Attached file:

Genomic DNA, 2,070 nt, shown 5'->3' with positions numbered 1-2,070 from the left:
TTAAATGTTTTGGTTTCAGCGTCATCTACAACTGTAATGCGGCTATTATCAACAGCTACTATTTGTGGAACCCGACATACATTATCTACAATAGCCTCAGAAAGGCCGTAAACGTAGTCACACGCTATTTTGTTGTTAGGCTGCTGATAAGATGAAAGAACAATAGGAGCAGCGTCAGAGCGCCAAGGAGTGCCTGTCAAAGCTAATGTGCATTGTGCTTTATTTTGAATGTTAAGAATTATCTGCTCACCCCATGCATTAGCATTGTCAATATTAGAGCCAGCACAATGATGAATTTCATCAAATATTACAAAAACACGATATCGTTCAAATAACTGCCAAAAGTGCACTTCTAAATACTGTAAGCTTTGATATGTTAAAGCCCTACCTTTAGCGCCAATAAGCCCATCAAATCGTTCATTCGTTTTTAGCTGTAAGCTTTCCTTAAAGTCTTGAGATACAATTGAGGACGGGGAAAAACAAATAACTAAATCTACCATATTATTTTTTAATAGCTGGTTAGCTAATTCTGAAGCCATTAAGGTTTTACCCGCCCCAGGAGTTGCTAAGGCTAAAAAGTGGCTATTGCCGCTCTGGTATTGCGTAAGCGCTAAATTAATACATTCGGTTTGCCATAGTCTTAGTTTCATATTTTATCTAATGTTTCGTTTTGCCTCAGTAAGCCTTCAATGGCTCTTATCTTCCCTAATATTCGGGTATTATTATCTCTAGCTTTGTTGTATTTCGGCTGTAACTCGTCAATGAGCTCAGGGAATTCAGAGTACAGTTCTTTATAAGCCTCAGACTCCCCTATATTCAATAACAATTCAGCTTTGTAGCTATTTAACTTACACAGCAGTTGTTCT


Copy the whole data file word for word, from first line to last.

Genomic DNA, 2,070 nt, shown 5'->3' with positions numbered 1-2,070 from the left:
TTAAATGTTTTGGTTTCAGCGTCATCTACAACTGTAATGCGGCTATTATCAACAGCTACTATTTGTGGAACCCGACATACATTATCTACAATAGCCTCAGAAAGGCCGTAAACGTAGTCACACGCTATTTTGTTGTTAGGCTGCTGATAAGATGAAAGAACAATAGGAGCAGCGTCAGAGCGCCAAGGAGTGCCTGTCAAAGCTAATGTGCATTGTGCTTTATTTTGAATGTTAAGAATTATCTGCTCACCCCATGCATTAGCATTGTCAATATTAGAGCCAGCACAATGATGAATTTCATCAAATATTACAAAAACACGATATCGTTCAAATAACTGCCAAAAGTGCACTTCTAAATACTGTAAGCTTTGATATGTTAAAGCCCTACCTTTAGCGCCAATAAGCCCATCAAATCGTTCATTCGTTTTTAGCTGTAAGCTTTCCTTAAAGTCTTGAGATACAATTGAGGACGGGGAAAAACAAATAACTAAATCTACCATATTATTTTTTAATAGCTGGTTAGCTAATTCTGAAGCCATTAAGGTTTTACCCGCCCCAGGAGTTGCTAAGGCTAAAAAGTGGCTATTGCCGCTCTGGTATTGCGTAAGCGCTAAATTAATACATTCGGTTTGCCATAGTCTTAGTTTCATATTTTATCTAATGTTTCGTTTTGCCTCAGTAAGCCTTCAATGGCTCTTATCTTCCCTAATATTCGGGTATTATTATCTCTAGCTTTGTTGTATTTCGGCTGTAACTCGTCAATGAGCTCAGGGAATTCAGAGTACAGTTCTTTATAAGCCTCAGACTCCCCTATATTCAATAACAATTCAGCTTTGTAGCTATTTAACTTACACAGCAGTTGTTCT